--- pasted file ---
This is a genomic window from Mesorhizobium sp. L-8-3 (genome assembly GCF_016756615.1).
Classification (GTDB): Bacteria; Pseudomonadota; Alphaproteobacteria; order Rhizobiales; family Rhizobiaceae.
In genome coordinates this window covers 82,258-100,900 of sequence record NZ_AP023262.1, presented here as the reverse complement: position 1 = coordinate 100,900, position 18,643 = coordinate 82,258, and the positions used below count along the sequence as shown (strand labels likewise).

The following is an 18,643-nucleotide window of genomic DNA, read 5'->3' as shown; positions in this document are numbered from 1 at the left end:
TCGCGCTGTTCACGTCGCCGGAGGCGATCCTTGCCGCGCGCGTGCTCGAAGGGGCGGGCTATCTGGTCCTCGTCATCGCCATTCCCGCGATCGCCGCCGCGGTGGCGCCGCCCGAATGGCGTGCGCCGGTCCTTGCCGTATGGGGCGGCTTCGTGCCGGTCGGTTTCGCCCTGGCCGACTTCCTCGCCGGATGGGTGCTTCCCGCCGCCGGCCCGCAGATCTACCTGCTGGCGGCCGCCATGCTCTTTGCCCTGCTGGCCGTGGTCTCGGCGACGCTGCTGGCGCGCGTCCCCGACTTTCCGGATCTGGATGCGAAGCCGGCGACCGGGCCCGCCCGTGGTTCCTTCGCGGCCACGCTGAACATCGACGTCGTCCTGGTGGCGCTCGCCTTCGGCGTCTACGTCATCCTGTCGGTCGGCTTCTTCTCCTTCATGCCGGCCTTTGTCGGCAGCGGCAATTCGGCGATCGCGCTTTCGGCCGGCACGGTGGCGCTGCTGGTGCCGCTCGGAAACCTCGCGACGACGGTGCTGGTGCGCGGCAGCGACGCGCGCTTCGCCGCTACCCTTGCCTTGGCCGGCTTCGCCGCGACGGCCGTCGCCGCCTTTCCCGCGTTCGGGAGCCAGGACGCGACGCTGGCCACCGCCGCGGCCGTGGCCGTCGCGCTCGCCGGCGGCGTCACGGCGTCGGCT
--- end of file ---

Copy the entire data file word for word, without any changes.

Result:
This is a genomic window from Mesorhizobium sp. L-8-3 (genome assembly GCF_016756615.1).
Classification (GTDB): Bacteria; Pseudomonadota; Alphaproteobacteria; order Rhizobiales; family Rhizobiaceae.
In genome coordinates this window covers 82,258-100,900 of sequence record NZ_AP023262.1, presented here as the reverse complement: position 1 = coordinate 100,900, position 18,643 = coordinate 82,258, and the positions used below count along the sequence as shown (strand labels likewise).

The following is an 18,643-nucleotide window of genomic DNA, read 5'->3' as shown; positions in this document are numbered from 1 at the left end:
TCGCGCTGTTCACGTCGCCGGAGGCGATCCTTGCCGCGCGCGTGCTCGAAGGGGCGGGCTATCTGGTCCTCGTCATCGCCATTCCCGCGATCGCCGCCGCGGTGGCGCCGCCCGAATGGCGTGCGCCGGTCCTTGCCGTATGGGGCGGCTTCGTGCCGGTCGGTTTCGCCCTGGCCGACTTCCTCGCCGGATGGGTGCTTCCCGCCGCCGGCCCGCAGATCTACCTGCTGGCGGCCGCCATGCTCTTTGCCCTGCTGGCCGTGGTCTCGGCGACGCTGCTGGCGCGCGTCCCCGACTTTCCGGATCTGGATGCGAAGCCGGCGACCGGGCCCGCCCGTGGTTCCTTCGCGGCCACGCTGAACATCGACGTCGTCCTGGTGGCGCTCGCCTTCGGCGTCTACGTCATCCTGTCGGTCGGCTTCTTCTCCTTCATGCCGGCCTTTGTCGGCAGCGGCAATTCGGCGATCGCGCTTTCGGCCGGCACGGTGGCGCTGCTGGTGCCGCTCGGAAACCTCGCGACGACGGTGCTGGTGCGCGGCAGCGACGCGCGCTTCGCCGCTACCCTTGCCTTGGCCGGCTTCGCCGCGACGGCCGTCGCCGCCTTTCCCGCGTTCGGGAGCCAGGACGCGACGCTGGCCACCGCCGCGGCCGTGGCCGTCGCGCTCGCCGGCGGCGTCACGGCGTCGGCT